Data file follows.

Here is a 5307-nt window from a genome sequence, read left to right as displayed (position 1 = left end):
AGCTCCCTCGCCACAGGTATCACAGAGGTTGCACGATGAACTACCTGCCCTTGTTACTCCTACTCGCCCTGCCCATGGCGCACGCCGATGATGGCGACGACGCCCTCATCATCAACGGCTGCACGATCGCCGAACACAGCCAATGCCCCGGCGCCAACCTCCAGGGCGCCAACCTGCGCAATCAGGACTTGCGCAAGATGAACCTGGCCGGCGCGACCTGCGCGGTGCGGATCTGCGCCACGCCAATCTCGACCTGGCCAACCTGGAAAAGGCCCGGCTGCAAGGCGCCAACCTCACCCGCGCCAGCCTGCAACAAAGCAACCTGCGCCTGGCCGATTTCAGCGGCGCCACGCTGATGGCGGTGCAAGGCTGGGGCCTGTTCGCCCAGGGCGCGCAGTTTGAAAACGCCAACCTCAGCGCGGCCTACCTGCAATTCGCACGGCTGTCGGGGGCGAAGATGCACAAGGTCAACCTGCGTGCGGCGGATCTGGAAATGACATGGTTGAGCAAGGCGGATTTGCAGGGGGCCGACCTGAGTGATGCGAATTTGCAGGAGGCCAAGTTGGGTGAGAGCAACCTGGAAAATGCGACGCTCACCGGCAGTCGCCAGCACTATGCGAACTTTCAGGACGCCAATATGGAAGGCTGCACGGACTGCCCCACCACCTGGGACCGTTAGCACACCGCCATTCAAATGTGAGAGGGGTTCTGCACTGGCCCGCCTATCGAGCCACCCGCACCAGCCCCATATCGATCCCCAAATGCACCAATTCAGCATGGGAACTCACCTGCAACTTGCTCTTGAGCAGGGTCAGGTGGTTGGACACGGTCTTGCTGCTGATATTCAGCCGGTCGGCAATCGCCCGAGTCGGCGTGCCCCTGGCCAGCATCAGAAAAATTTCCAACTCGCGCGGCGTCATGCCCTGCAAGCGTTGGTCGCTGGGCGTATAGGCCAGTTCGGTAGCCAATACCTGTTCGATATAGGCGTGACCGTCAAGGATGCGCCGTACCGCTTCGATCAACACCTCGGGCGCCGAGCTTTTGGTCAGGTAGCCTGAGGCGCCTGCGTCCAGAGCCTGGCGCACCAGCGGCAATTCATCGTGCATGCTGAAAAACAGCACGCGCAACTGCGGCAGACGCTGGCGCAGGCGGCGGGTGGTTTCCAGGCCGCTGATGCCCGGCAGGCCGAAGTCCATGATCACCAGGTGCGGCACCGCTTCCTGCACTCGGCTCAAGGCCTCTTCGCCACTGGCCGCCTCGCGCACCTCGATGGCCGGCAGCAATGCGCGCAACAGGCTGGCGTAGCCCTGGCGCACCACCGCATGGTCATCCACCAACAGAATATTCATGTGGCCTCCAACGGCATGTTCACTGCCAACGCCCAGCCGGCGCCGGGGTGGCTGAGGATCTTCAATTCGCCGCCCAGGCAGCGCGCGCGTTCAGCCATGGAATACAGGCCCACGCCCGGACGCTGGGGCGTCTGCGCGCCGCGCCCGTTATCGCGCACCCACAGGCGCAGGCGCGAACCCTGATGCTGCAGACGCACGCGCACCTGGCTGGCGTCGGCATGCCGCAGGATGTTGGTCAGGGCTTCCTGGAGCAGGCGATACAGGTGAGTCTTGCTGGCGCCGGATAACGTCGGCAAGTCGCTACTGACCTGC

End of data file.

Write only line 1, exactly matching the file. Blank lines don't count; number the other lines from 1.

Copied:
Here is a 5307-nt window from a genome sequence, read left to right as displayed (position 1 = left end):